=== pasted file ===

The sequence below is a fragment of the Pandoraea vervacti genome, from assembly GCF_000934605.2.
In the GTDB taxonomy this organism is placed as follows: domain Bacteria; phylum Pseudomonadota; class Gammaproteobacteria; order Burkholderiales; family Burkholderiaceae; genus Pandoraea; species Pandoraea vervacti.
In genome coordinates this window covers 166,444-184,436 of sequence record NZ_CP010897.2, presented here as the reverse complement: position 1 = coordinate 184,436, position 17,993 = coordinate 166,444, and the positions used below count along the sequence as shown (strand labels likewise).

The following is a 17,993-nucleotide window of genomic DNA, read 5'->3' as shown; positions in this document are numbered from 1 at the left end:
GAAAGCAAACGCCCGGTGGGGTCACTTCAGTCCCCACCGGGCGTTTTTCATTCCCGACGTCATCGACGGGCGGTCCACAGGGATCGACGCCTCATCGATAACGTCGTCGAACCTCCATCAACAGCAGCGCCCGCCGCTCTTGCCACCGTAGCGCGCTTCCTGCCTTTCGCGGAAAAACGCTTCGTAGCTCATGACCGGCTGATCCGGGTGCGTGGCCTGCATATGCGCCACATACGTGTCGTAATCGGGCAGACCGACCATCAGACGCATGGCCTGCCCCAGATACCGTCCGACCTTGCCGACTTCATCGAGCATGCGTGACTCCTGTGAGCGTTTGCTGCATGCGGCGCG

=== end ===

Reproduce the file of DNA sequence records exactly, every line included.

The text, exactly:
The sequence below is a fragment of the Pandoraea vervacti genome, from assembly GCF_000934605.2.
In the GTDB taxonomy this organism is placed as follows: domain Bacteria; phylum Pseudomonadota; class Gammaproteobacteria; order Burkholderiales; family Burkholderiaceae; genus Pandoraea; species Pandoraea vervacti.
In genome coordinates this window covers 166,444-184,436 of sequence record NZ_CP010897.2, presented here as the reverse complement: position 1 = coordinate 184,436, position 17,993 = coordinate 166,444, and the positions used below count along the sequence as shown (strand labels likewise).

The following is a 17,993-nucleotide window of genomic DNA, read 5'->3' as shown; positions in this document are numbered from 1 at the left end:
GAAAGCAAACGCCCGGTGGGGTCACTTCAGTCCCCACCGGGCGTTTTTCATTCCCGACGTCATCGACGGGCGGTCCACAGGGATCGACGCCTCATCGATAACGTCGTCGAACCTCCATCAACAGCAGCGCCCGCCGCTCTTGCCACCGTAGCGCGCTTCCTGCCTTTCGCGGAAAAACGCTTCGTAGCTCATGACCGGCTGATCCGGGTGCGTGGCCTGCATATGCGCCACATACGTGTCGTAATCGGGCAGACCGACCATCAGACGCATGGCCTGCCCCAGATACCGTCCGACCTTGCCGACTTCATCGAGCATGCGTGACTCCTGTGAGCGTTTGCTGCATGCGGCGCG